In the workplace, conduct issues are common and need to be dealt with correctly and appropriately. If these issues are not dealt with this can have a damaging effect on your employees and business as a whole. It is crucial that employers are aware of all options open to them and pick the best route for their situation.
There are a number of reasons why an employer might want to take disciplinary action against an employee such as:
- Employee behaviour, including punctuality and misconduct
- Absence from work
- Unsatisfactory standard of work
Our HR business partners, Fusion HR, advise the best way to deal with minor indiscretions is initially in an informal manner. There may be a simple explanation for your employee’s behaviour and approaching this issue informally is the best way to identify any alarm bells that may explain the issue.
In some circumstances, depending on the severity of the disciplinary issue, it may be best to instigate formal procedures straight away, as this may be the most appropriate course of action to address the issue.
Employers often have the idea that disciplinary procedures can be very time consuming, however if the issues are handled correctly, under the appropriate procedures and in a timely manner it can be concluded within a short timescale.
Step 1: Your Procedures
As an employer, you should have an easily accessible, up-to-date copy of your company disciplinary procedures. ACAS provides a set Code of Practice for employers which sets out the minimum standard that should be adhered to when handling disciplinary issues.
It is not compulsory that a company follows this Code of Practice, however companies should be aware that it may reflect badly if their procedures are not aligned with the Code of Practice.
Fusion suggests that you read the ACAS Code of Practice, as if the case reaches an employment tribunal you may be asked about this. Click here for the link.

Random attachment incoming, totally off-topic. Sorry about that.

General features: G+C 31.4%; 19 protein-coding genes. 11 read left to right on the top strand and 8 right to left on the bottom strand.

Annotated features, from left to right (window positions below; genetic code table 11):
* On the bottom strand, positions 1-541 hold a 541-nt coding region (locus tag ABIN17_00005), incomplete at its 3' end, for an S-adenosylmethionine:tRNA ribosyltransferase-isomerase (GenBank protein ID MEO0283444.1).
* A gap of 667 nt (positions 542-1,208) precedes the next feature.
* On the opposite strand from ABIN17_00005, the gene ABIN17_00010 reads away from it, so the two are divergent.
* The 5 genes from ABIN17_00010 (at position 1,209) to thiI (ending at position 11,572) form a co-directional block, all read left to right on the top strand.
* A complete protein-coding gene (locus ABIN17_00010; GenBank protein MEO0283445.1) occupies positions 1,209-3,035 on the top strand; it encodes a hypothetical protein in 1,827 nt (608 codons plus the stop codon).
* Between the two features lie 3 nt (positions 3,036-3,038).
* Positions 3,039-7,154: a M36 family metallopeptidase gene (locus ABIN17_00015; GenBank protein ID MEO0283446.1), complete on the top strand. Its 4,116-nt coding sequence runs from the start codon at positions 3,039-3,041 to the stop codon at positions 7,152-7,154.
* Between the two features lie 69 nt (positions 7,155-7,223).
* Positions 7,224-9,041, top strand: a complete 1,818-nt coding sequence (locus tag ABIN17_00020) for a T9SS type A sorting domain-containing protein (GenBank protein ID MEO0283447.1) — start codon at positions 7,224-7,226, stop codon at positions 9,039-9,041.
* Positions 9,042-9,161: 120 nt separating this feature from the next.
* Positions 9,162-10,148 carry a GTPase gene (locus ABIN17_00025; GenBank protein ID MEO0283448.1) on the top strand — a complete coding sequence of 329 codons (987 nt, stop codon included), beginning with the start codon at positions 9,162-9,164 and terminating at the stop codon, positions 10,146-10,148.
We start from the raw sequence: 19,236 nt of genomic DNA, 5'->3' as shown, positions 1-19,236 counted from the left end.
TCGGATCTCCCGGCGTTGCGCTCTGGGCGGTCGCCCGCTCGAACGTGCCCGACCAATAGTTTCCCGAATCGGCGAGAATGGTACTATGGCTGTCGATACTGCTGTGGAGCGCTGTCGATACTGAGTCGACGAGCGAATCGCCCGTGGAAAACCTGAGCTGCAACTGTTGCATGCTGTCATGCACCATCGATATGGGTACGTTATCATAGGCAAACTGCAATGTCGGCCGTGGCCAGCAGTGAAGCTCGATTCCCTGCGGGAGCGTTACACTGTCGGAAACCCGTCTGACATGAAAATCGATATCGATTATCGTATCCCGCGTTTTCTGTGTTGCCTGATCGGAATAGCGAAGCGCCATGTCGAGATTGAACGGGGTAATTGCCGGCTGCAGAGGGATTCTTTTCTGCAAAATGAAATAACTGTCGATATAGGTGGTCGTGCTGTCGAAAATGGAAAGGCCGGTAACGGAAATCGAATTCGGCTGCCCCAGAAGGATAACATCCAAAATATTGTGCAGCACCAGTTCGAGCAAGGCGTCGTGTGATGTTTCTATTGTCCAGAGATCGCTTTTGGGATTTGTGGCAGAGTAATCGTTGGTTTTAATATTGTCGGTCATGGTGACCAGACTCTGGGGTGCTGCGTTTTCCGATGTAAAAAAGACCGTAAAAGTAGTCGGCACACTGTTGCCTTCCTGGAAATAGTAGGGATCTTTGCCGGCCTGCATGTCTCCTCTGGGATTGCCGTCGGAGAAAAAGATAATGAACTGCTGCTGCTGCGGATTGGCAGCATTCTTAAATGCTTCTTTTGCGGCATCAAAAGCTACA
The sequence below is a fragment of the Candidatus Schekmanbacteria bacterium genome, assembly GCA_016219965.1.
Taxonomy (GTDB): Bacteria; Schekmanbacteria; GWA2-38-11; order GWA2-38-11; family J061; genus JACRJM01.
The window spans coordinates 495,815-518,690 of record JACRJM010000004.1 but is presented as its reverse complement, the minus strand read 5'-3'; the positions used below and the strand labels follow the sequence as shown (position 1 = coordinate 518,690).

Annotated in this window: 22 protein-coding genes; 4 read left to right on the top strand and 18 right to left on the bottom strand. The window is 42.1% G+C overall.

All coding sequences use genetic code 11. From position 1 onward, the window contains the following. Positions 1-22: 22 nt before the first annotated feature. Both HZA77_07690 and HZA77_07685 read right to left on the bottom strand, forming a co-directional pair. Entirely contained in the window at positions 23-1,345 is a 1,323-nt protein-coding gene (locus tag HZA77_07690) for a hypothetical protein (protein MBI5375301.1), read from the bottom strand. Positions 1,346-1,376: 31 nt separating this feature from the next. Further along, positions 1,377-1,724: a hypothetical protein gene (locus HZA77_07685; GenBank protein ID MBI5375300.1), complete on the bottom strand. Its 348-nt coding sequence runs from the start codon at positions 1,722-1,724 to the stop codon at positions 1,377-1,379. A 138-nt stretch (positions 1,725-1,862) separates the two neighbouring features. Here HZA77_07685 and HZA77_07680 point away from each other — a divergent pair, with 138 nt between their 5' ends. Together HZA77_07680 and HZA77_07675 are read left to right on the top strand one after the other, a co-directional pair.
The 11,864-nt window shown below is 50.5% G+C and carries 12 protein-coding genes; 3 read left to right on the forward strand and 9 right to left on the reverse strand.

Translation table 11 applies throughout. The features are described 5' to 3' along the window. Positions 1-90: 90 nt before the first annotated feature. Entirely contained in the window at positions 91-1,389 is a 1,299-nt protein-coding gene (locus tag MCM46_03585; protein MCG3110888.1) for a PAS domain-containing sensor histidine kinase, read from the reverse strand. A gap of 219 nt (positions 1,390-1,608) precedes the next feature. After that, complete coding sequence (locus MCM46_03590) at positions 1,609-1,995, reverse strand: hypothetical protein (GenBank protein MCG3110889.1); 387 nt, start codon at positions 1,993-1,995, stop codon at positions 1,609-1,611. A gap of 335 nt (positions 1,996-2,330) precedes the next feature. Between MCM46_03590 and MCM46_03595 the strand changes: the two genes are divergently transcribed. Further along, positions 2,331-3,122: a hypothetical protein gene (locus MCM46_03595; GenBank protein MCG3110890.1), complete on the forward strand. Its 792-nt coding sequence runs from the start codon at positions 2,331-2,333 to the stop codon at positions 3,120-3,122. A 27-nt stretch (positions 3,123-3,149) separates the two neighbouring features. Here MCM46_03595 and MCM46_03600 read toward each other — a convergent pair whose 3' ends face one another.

Step 2: Inform the employee, invite to a meeting and confirm the outcome in writing
The employee should be made aware in writing of the complaint against them, this should clarify the problem and also information regarding a meeting to discuss the matter with at least 24 hours’ notice. The employee should also be informed that they are allowed to be accompanied during the meeting.
Both employee and employer should be allowed time to reflect after the meeting to avoid rash decisions. After a decision has been made by the employer, the employee will need to be notified of the decision in writing.
The following responses may be appropriate after a disciplinary meeting:
- No further action taken and the case to be closed
- A mutually agreed plan to resolve the issue
- Written warning/information over future conduct
- Final warning
- Demotion from current role
- Dismissal from company
Step 3: Appeal
All employees should be given the right to appeal a decision. Employers will need to be informed in writing if an employee wishes to appeal however they do not need to provide the reason why they have chosen to appeal.
It is not compulsory for an employee to appeal, in order to have the chance to take their case to an employment tribunal, but they may find this to be beneficial in relation to compensation.
In the case of an appeal, a hearing will need to be organised preferably involving a more senior member of staff. The employee must be again made aware that they have the option to be accompanied. Following the hearing, the employer will need to inform the employee in writing of the final decision.
If you would like assistance or advice from a member of the Fusion team to help address conduct matters please give us a call on 01254 355688.
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